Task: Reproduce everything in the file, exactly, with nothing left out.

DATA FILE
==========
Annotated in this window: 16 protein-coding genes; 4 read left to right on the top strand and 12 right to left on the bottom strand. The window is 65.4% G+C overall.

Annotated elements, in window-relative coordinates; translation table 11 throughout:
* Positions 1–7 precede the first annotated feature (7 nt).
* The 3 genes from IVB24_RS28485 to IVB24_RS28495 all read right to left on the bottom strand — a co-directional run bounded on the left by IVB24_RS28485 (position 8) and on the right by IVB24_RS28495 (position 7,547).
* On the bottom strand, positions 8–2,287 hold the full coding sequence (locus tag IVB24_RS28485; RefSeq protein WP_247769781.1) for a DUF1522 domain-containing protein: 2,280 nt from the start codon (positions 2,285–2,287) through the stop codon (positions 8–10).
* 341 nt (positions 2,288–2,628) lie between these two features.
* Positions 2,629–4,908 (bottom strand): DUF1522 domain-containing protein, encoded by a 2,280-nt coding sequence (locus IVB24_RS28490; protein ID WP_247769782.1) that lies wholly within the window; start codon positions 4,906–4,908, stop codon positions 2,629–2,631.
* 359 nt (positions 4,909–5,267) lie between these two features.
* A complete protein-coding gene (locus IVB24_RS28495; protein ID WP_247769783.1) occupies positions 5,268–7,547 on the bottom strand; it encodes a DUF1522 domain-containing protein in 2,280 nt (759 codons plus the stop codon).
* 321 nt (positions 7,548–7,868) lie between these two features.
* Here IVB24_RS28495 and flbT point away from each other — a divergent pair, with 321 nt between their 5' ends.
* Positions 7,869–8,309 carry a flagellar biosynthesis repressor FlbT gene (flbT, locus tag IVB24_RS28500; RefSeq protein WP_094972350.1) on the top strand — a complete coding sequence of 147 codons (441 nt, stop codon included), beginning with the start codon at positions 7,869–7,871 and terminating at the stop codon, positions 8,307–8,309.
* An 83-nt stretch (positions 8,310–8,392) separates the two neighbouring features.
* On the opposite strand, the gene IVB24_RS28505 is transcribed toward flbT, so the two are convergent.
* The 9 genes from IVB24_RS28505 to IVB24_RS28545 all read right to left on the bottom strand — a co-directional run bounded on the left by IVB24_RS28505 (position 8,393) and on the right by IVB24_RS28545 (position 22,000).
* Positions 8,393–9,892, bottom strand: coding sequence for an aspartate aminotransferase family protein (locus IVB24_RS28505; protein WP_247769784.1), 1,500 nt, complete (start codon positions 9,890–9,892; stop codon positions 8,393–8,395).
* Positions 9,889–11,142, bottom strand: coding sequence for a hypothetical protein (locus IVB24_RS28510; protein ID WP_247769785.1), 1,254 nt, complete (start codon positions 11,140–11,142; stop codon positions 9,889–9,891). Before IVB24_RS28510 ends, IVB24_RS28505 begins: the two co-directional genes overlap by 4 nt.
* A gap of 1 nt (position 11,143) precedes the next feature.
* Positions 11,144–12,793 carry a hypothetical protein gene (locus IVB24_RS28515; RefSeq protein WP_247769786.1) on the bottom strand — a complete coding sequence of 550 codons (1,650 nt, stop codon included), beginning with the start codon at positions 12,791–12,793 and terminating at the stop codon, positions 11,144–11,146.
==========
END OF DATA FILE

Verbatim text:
Annotated in this window: 16 protein-coding genes; 4 read left to right on the top strand and 12 right to left on the bottom strand. The window is 65.4% G+C overall.

Annotated elements, in window-relative coordinates; translation table 11 throughout:
* Positions 1–7 precede the first annotated feature (7 nt).
* The 3 genes from IVB24_RS28485 to IVB24_RS28495 all read right to left on the bottom strand — a co-directional run bounded on the left by IVB24_RS28485 (position 8) and on the right by IVB24_RS28495 (position 7,547).
* On the bottom strand, positions 8–2,287 hold the full coding sequence (locus tag IVB24_RS28485; RefSeq protein WP_247769781.1) for a DUF1522 domain-containing protein: 2,280 nt from the start codon (positions 2,285–2,287) through the stop codon (positions 8–10).
* 341 nt (positions 2,288–2,628) lie between these two features.
* Positions 2,629–4,908 (bottom strand): DUF1522 domain-containing protein, encoded by a 2,280-nt coding sequence (locus IVB24_RS28490; protein ID WP_247769782.1) that lies wholly within the window; start codon positions 4,906–4,908, stop codon positions 2,629–2,631.
* 359 nt (positions 4,909–5,267) lie between these two features.
* A complete protein-coding gene (locus IVB24_RS28495; protein ID WP_247769783.1) occupies positions 5,268–7,547 on the bottom strand; it encodes a DUF1522 domain-containing protein in 2,280 nt (759 codons plus the stop codon).
* 321 nt (positions 7,548–7,868) lie between these two features.
* Here IVB24_RS28495 and flbT point away from each other — a divergent pair, with 321 nt between their 5' ends.
* Positions 7,869–8,309 carry a flagellar biosynthesis repressor FlbT gene (flbT, locus tag IVB24_RS28500; RefSeq protein WP_094972350.1) on the top strand — a complete coding sequence of 147 codons (441 nt, stop codon included), beginning with the start codon at positions 7,869–7,871 and terminating at the stop codon, positions 8,307–8,309.
* An 83-nt stretch (positions 8,310–8,392) separates the two neighbouring features.
* On the opposite strand, the gene IVB24_RS28505 is transcribed toward flbT, so the two are convergent.
* The 9 genes from IVB24_RS28505 to IVB24_RS28545 all read right to left on the bottom strand — a co-directional run bounded on the left by IVB24_RS28505 (position 8,393) and on the right by IVB24_RS28545 (position 22,000).
* Positions 8,393–9,892, bottom strand: coding sequence for an aspartate aminotransferase family protein (locus IVB24_RS28505; protein WP_247769784.1), 1,500 nt, complete (start codon positions 9,890–9,892; stop codon positions 8,393–8,395).
* Positions 9,889–11,142, bottom strand: coding sequence for a hypothetical protein (locus IVB24_RS28510; protein ID WP_247769785.1), 1,254 nt, complete (start codon positions 11,140–11,142; stop codon positions 9,889–9,891). Before IVB24_RS28510 ends, IVB24_RS28505 begins: the two co-directional genes overlap by 4 nt.
* A gap of 1 nt (position 11,143) precedes the next feature.
* Positions 11,144–12,793 carry a hypothetical protein gene (locus IVB24_RS28515; RefSeq protein WP_247769786.1) on the bottom strand — a complete coding sequence of 550 codons (1,650 nt, stop codon included), beginning with the start codon at positions 12,791–12,793 and terminating at the stop codon, positions 11,144–11,146.